Analyst and ex-Met Ron Darling looks to help those with brain tumors
Former Mets pitcher and current SNY and TBS baseball analyst Ron Darling didn't need a sabermetrician to teach him how to get batters out. Not when Gary Carter was behind the plate.
Darling, who won 113 games during his big league career and was part of the Mets' World Series championship rotation in 1986, simply relied on one of the most astute and complex minds in the game when he needed help on the hill.
Not a bad idea when that mind belonged to a Hall of Fame catcher that Darling believed was the "final piece" in helping the Mets win it all 26 years ago.
"In today's world of baseball you have all the sabermetrics, but Gary had that all in his head," Darling told amNewYork last week. "He had the entire National League in his head. I was seven, eight years younger and he was more mature than most of us on that team. I know in my case, he also became one of my dear friends."
Carter, who died in February after a grueling 10-month battle with an aggressive type of brain tumor, continues to inspire his former battery-mate, perhaps more today than ever.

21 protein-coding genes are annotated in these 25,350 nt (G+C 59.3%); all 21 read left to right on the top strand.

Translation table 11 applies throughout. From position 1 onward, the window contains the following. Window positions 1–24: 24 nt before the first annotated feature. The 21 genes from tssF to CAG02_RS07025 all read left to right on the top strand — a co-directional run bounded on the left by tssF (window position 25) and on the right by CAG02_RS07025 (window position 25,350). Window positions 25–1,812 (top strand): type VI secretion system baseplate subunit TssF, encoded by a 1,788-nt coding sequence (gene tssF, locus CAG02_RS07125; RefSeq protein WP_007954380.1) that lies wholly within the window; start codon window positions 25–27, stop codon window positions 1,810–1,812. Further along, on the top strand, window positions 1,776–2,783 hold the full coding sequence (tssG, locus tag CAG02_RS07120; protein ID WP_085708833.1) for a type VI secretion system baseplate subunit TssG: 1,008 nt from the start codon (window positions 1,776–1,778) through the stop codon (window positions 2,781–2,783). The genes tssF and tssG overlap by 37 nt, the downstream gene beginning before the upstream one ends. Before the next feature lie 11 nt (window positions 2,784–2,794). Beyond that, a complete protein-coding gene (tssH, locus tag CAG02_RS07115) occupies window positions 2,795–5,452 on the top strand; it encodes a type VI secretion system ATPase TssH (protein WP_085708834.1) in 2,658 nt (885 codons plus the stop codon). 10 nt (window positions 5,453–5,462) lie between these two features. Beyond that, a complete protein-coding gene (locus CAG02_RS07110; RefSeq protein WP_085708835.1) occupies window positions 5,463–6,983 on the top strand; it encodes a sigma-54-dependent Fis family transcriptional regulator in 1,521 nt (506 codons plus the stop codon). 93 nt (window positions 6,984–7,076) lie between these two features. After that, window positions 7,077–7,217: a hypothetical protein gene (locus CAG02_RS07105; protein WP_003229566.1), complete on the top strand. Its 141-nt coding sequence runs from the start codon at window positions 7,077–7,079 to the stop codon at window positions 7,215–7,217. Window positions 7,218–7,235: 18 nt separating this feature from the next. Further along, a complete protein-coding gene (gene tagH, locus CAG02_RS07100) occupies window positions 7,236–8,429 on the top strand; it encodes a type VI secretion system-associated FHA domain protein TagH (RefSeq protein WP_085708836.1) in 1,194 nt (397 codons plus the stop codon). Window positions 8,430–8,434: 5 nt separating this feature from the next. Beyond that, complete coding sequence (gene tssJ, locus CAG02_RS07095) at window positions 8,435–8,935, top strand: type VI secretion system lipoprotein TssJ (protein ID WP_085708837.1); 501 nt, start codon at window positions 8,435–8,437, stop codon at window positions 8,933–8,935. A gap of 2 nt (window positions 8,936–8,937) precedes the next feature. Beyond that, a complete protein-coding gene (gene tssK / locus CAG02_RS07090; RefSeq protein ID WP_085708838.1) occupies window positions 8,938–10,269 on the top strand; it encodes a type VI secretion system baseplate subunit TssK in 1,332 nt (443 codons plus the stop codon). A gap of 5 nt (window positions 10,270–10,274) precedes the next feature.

That's why Darling has joined forces with Dr. Andrew Lassman to promote "Moments That Matter," an initiative to help remind those touched by brain tumors that they are not alone.
"When Gary got sick, my relationship with him grew to the next level," said Darling, who is preparing to call postseason games next month for TBS. "What we're trying to do is that if someone has symptoms [of a brain tumor], they can go see their physician. We'll help them build a network of people and a support group that will help them through a difficult time. Gary was lucky. He had a strong network of friends, and I was a small part of that."
As for the state of the current Mets, Darling believes there are several pieces in place that will help turn around a franchise that has not sniffed a pennant race since consecutive late-season collapses in '07 and '08.
"There's one positive and one question mark," Darling said. "The positive is that the '69 and '86 [championship] teams were built on young pitching. They have [Matt] Harvey, [Jonathan] Niese, [Dillon] Gee, [Jenrry] Mejia, [Jeurys] Familia and [Josh] Edgin. The big question mark is everyday players that round out your everyday roster."
One of those steady presences in the lineup, All-Star third baseman David Wright, may be the next player jettisoned out of Citi Field via free agency or trade. Darling thinks of Wright as a keeper.
"I think it's very hard for me to envision the New York Mets without David Wright," he said. "[The Mets have] never had that everyday player that stays with the organization the entire time.